WASHINGTON -- Sitting down for the first time at the White House with Democratic leaders, President Bush said Wednesday it's time "to come together and get things done" despite expectations of gridlock and acrimony in the nation's capital.
"This is the sixth meeting I've had with legislators since I've been sworn in. It is a habit I intend to keep," Bush said in a Cabinet Room meeting with GOP and Democratic legislative leaders.
In advance of the session, top congressional Democrats said they were ready to cooperate with the new chief executive -- up to a point.
"We are in a sense the only thing standing between what Republicans propose and what becomes law," Senate Minority Leader Tom Daschle said Tuesday, a day before he and House Minority Leader Dick Gephardt were meeting with Bush.
"We want to use that responsibility prudently and recognize our new role in as constructive a way as possible."
At a news conference in the Capitol, for example, both men said they thought agreement was possible on education legislation, with the prominent exception of the president's call for vouchers for parents whose children attend failing schools.
When it came to tax cuts, both Daschle, D-S.D., and Gephardt, D-Mo., said they could not accept Bush's $1.6 trillion reduction over 10 years, saying it wouldn't leave room for spending on programs such as education and health care.
Daschle and Gephardt were also expected to raise the issue of campaign finance reform in their session with the new president, as well as renew their call for measures to prevent a repeat of the chaos that plagued last year's presidential election in Florida, said Democratic aides, who spoke on condition of anonymity.
In their meeting, Bush declined to say if he was willing to give ground on tax cuts or vouchers. "I'm certainly not willing to negotiate with myself," he said at a photo opportunity. Senate Majority Leader Trent Lott and House Speaker Dennis Hastert were at Bush's sides -- with Daschle and Gephardt sitting next to the GOP leaders.
"Expectations are that we can't come together and get things done. Our mission is to exceed the expectations," Bush said. Asked if he can bridge the differences, Bush said, "We'll have to see. That's part of what a dialogue is all about. It is important for me to understand where there is resistance and why. It all happens with good, honest discussion."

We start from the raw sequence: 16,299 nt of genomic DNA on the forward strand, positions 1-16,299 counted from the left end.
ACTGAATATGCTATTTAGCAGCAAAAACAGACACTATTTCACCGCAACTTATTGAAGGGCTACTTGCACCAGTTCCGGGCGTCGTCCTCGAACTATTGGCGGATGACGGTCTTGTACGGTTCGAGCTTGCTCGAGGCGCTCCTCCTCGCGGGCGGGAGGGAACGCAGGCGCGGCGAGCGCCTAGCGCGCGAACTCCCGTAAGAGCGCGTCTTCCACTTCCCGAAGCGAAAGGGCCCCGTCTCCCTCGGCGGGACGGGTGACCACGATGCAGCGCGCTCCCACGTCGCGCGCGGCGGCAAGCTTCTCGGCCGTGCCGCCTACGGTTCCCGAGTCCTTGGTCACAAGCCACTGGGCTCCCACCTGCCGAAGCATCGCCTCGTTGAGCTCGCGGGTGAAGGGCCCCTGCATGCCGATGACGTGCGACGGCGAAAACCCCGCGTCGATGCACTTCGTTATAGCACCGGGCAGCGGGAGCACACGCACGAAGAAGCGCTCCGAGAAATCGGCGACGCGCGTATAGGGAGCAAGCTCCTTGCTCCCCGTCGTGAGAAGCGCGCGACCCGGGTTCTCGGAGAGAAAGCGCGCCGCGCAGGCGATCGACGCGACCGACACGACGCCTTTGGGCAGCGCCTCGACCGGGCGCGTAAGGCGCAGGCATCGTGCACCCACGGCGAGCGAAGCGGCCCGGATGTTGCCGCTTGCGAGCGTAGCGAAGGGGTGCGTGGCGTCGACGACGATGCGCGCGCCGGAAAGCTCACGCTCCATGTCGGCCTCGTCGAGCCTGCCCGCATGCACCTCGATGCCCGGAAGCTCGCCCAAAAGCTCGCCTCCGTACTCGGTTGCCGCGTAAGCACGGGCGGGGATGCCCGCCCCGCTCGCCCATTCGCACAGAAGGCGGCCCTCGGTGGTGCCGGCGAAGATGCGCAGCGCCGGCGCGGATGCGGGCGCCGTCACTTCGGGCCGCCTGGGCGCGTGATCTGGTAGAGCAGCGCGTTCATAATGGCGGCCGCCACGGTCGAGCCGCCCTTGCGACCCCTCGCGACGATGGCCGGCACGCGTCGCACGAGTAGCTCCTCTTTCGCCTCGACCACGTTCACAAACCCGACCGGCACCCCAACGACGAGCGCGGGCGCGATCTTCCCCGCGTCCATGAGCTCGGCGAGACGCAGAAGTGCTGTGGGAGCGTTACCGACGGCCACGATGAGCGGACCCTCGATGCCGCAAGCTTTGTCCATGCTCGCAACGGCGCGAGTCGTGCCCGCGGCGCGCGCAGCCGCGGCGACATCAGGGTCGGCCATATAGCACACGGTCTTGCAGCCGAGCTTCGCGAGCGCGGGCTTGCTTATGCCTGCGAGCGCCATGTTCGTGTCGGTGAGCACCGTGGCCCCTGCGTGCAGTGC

Bush's invitation to the two top congressional Democrats is part of a series of meetings in which he has courted the political opposition with a vengeance.
Daschle and Gephardt used their news conference Tuesday to lay down markers for cooperating with the new president.
The South Dakotan told reporters in the Capitol the new administration "leaves no room in the budget for 'leaving no child behind,"' -- a reference to a Bush campaign slogan.
Gephardt said that with the tax cut, "there virtually is no room in the budget for anything else, if you're not going to invade the Social Security and Medicare funds, which everybody says we're not going to do."
The two were trying to establish a framework for responding to upcoming Bush administration proposals even as they were maximizing unity in their own rank-and-file, aides said.
Gephardt said the first step should be for the new administration and Congress to "reach an agreement if we can on an overall budget so we can see where there is room" for tax cuts and other priorities.
More broadly, Gephardt said the most important decision of the coming two years would be how to allocate the surplus among tax cuts, debt reduction and spending.
Already one Democrat, Sen. Zell Miller of Georgia, has declared his support for Bush's tax cut, but the two Democratic leaders said they doubted there would be many more defections.
Gephardt said the tax cuts passed in the first year of the Reagan presidency in 1981 were too large and led to deficits for more than a decade. "The one thing you're going to find unity in the Democratic Party about, I believe, is not repeating that mistake."
Democrats generally favor smaller tax cuts, and more targeted than Bush has proposed.
Daschle said he hadn't decided how big a tax cut he would support. He added, "we all, as Democrats" believe there are three priorities: paying down the national debt, providing money for programs such as a prescription drug benefit for Medicare, education and expanding health care; and cutting taxes.
He said the tax cut and other tax changes that are likely to be approved would consume "virtually the entire $2.6 trillion" surplus outside of Social Security and Medicare.
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